I’ve made significant progress on my psychological contemporary, but at nearly 40,000 words, I’ve decided I need a short break from it. I have plenty of other novels to finish up, including parts two and three of my cyberpunk story (the one that began with The Dogs of Cyberwar) and the occult murder mystery I’ve been working on for a bit over a year now. (I started it as a NaNoWriMo project two Novembers ago.)
The Dogs of Cyberwar certainly needs to be finished, but I’m only about a third of the way through Part Two right now, whereas Murderous Requiem is nearly finished. I picked it up this afternoon and I’ve written half of the climactic scene already! At this rate, I suspect I’ll be finished with the first draft in a few days.
The next step will be to have some people read it and see if the “mystery” part of it works. I’m somewhat skeptical, but I can’t really judge, because I always think my plot surprises are too obvious. Many readers tell me that isn’t the case, but some do figure things out early on. So I really have no idea.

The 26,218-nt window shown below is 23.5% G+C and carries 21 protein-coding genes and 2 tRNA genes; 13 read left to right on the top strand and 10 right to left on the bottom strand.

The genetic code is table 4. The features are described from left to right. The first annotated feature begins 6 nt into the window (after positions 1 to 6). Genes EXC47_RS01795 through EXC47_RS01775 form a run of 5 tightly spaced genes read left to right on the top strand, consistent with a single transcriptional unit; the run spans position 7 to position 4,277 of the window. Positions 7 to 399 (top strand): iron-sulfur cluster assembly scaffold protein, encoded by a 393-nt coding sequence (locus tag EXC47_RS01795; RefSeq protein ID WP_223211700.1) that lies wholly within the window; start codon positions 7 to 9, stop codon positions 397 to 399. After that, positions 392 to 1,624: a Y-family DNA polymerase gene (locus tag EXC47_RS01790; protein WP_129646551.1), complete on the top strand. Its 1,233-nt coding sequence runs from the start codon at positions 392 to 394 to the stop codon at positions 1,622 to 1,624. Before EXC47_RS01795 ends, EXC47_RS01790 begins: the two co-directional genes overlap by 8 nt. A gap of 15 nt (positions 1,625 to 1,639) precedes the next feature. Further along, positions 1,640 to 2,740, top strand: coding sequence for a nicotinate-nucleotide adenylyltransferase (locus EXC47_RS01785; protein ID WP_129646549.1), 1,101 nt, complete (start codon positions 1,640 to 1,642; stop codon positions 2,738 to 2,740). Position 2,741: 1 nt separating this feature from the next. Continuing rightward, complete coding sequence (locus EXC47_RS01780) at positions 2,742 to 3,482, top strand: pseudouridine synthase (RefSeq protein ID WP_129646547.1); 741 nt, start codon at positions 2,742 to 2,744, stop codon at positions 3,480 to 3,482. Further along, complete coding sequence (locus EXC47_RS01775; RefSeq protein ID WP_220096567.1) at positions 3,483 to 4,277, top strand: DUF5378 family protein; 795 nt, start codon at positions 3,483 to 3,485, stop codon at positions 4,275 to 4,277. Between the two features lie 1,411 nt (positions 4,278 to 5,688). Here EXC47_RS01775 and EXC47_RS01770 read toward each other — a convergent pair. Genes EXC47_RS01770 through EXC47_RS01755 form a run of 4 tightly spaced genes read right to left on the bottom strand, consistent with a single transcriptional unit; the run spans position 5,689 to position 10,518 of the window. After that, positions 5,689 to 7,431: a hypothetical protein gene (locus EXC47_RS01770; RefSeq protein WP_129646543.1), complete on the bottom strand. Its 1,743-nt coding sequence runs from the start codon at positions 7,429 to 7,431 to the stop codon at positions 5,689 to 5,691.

This story is a weird one. I was kind of going for a Da Vinci Code-style occult mystery with ancient manuscripts and occult mysteries, but less of a thriller and more of an everyone-trapped-in-a-house type of mystery. I also wanted to throw in a bit of the paranormal. Not everything turns out to be Old Mr. Johnson in a rubber mask.
The last time I read through the manuscript, I was actually disappointed at how little of the occult mystery was coming through. It needed more piecing together of hints in 15th-century grimoires. Everything seemed too easy and straightforward. Of course, if you go too far the other way, it becomes a boring treatise on Renaissance occult theory. You have to strike a balance.
So after my readers get through with it and hopefully report back that they were not bored to tears, I need to go through the occult bits and pieces with a fine-toothed comb and make sure everything is consistent and holds together.